I intend to continue my work on political closure and examine how tribes shift their enrollment requirements as they develop economically or create new rent-generating opportunities. All states face the general problem of rethinking entry requirements in the face of an economic boom. The tribal enrollment process is a form of citizenship, and self-determination allows tribes to define and redefine this citizenship. Thus, the definition of which varies between tribes, even tribes that share the same ancestry. [Take the Mississippi Choctaw and Oklahoma Choctaw as an example. Two tribes with a shared biological ancestry but very different paths to enrollment.]
Loneliness of Affluence
From decades of research, sociologists know a lot about human relationships. We know about your friends, your co-workers, and your neighbors. What we do not know is who you see every day or how well you know them. In the course of your Saturday, you might spend twenty minutes with a neighbor and couple of hours shopping with a friend, but what happened during the rest of the time? When you exchanged money at the Starbucks or nodded at another parent at your child's soccer game, you interacted with others, but we know virtually nothing about the collective mass of these interactions or how they shape your perception of the world. Social network analysis was supposed to provide revolutionary insight into the cause and consequences of interactions, but massive data requirements get in the way. This project is the first wide-scale nationally-representative measurement of the structure of micro-interactions. Early results suggest that high wage earners experience the most class segregation in exchanges. I seek to determine how much of this segregation is driven by inequality and how these micro-exchanges structure our view and understanding of the economic world.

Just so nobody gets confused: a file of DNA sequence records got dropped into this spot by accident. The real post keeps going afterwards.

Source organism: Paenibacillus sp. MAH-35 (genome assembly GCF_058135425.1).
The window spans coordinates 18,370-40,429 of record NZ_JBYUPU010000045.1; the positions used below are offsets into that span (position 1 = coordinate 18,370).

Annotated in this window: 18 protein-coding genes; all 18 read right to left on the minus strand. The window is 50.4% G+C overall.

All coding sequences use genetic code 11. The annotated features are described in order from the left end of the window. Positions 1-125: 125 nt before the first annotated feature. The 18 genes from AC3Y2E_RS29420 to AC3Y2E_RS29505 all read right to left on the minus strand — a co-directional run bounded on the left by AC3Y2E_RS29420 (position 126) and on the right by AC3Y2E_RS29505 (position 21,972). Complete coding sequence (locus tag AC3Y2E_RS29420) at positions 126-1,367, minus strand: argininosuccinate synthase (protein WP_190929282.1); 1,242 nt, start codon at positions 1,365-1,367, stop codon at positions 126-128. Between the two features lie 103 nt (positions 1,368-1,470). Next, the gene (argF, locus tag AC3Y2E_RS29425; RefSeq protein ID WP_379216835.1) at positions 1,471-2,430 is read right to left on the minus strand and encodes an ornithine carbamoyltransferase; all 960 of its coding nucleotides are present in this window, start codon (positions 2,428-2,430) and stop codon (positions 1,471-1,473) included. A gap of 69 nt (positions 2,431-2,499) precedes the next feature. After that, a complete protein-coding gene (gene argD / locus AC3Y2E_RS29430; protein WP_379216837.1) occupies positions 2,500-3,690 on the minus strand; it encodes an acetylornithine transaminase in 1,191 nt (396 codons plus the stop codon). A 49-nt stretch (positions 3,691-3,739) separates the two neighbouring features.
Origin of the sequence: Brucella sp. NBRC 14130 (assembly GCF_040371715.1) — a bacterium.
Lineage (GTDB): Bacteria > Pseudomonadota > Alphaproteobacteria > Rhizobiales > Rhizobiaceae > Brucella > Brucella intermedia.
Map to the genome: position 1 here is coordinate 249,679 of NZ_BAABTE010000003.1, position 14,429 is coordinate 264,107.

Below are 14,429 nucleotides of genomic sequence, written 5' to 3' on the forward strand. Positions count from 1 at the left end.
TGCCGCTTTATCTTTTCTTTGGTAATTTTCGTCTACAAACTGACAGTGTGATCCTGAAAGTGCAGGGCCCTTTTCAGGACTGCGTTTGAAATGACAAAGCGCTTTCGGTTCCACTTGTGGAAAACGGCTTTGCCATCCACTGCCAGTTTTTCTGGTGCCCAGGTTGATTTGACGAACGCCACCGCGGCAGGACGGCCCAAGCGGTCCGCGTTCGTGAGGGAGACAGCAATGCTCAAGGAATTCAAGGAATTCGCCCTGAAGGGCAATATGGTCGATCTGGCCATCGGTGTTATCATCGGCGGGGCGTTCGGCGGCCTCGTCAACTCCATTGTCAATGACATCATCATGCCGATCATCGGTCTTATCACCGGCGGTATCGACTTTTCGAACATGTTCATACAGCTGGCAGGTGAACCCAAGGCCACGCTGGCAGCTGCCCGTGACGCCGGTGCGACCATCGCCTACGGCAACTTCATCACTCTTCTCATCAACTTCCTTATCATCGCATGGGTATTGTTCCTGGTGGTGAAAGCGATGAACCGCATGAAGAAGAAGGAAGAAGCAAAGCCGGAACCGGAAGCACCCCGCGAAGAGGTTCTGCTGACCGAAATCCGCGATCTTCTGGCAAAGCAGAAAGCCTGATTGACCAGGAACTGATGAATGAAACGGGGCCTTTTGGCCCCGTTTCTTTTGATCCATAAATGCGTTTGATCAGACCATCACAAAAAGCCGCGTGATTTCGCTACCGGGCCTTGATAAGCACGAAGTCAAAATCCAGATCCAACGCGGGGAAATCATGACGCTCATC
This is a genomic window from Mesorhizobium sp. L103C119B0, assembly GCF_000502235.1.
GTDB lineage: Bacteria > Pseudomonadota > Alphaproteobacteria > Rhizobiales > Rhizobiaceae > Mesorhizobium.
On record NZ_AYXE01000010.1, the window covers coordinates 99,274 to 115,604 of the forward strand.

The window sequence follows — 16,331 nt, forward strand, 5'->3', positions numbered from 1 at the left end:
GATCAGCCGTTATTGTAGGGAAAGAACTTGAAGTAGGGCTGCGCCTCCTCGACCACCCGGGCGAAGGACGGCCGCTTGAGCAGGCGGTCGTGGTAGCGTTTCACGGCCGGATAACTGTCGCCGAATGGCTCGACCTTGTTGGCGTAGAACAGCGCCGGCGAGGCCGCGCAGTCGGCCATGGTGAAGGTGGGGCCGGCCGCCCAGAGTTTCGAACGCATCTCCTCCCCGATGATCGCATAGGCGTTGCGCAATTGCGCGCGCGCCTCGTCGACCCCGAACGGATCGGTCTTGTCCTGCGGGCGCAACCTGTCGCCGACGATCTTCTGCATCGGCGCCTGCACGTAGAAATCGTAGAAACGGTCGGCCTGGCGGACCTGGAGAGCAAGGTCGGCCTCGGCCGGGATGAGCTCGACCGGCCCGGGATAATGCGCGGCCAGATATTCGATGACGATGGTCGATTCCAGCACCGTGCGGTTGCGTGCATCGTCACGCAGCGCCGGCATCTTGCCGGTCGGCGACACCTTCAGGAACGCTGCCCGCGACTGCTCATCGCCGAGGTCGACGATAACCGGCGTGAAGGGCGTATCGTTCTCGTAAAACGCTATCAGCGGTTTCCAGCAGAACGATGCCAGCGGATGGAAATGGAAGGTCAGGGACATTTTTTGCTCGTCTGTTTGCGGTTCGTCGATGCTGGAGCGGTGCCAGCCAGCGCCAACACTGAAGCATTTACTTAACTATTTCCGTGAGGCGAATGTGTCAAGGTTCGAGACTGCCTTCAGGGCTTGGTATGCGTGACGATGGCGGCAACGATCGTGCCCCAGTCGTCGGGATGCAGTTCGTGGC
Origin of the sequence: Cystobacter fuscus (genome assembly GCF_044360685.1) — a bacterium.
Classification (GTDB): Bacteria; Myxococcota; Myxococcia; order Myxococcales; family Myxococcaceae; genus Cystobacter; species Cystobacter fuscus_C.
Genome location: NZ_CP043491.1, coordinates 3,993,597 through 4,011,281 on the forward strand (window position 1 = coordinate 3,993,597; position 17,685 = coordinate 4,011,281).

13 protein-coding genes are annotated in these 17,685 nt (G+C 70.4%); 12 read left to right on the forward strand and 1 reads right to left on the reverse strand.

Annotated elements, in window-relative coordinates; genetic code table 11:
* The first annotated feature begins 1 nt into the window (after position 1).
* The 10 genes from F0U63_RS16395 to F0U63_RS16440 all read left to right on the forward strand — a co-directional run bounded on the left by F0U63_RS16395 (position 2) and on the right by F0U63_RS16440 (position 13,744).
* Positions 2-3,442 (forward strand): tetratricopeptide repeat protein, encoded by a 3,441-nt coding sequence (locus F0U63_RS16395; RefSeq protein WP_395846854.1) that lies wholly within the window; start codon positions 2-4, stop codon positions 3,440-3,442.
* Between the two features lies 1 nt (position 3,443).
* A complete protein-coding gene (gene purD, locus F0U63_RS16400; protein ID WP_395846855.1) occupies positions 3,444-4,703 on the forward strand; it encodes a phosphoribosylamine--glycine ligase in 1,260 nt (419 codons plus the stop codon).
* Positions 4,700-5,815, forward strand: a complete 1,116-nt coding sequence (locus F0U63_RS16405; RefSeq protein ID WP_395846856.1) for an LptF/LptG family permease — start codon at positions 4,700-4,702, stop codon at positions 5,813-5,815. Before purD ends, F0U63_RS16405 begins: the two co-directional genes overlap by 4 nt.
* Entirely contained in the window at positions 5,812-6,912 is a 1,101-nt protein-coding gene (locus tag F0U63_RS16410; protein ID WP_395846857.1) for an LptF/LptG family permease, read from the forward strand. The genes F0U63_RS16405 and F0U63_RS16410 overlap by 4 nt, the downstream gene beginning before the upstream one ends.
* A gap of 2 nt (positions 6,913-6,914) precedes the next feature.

SOCIOL 201: Social Inequality: Race, Class, & Power Syllabus
SOCIOL 345: Class and Culture Syllabus
SOCIOL 476: Design and Analysis of Surveys Syllabus
2019. Redbird, Beth and Angel A. Escamilla-Garcia*. “Borders Within Borders: The Impact of Occupational Licensing on Immigrant Incorporation.” Sociology of Race and Ethnicity.
2017. Redbird, Beth. “The New Closed Shop: Economic and Structural Effects of Occupational Licensure.” American Sociological Review 82(3):600-624.
2016. Redbird, Beth and David Grusky. “The Effects of the Great Recession: Income Inequality and Labor Market.” Annual Review of Sociology 41.
2015. Redbird, Beth and David Grusky. “Rent, Rent-Seeking, and Social Inequality”. In Emerging Trends in the Social and Behavioral Sciences, edited by Robert Scott and Stephen Kosslyn. Hoboken, NJ: John Wiley and Sons.
2015. Chavez, Koji and Beth Red Bird. “Occupational Licensure and Changing Barriers to Immigrant Workforce Incorporation”. In How Global Migration Changes the Workforce Diversity Equation, edited by Tayo Fashoyin, Michele Tiraboschi, Francesca Sperotti, Chris Tilly, and Pietro Manzella. Cambridge Scholar Publications.
2013. Red Bird, Beth, Natassia Rodriguez, Chris Wimer, and David Grusky. “How Much Protection Does a College Degree Afford? The Impact of the Recession on Recent College Graduates.” Washington, DC: Pew Charitable Trusts, Economic Mobility Project.
Media Coverage: Associated Press; BBC; Bloomberg; Chronicle of Higher Education; Diverse Education; Inside Higher Education; NBC Today; New York Times; USA Today.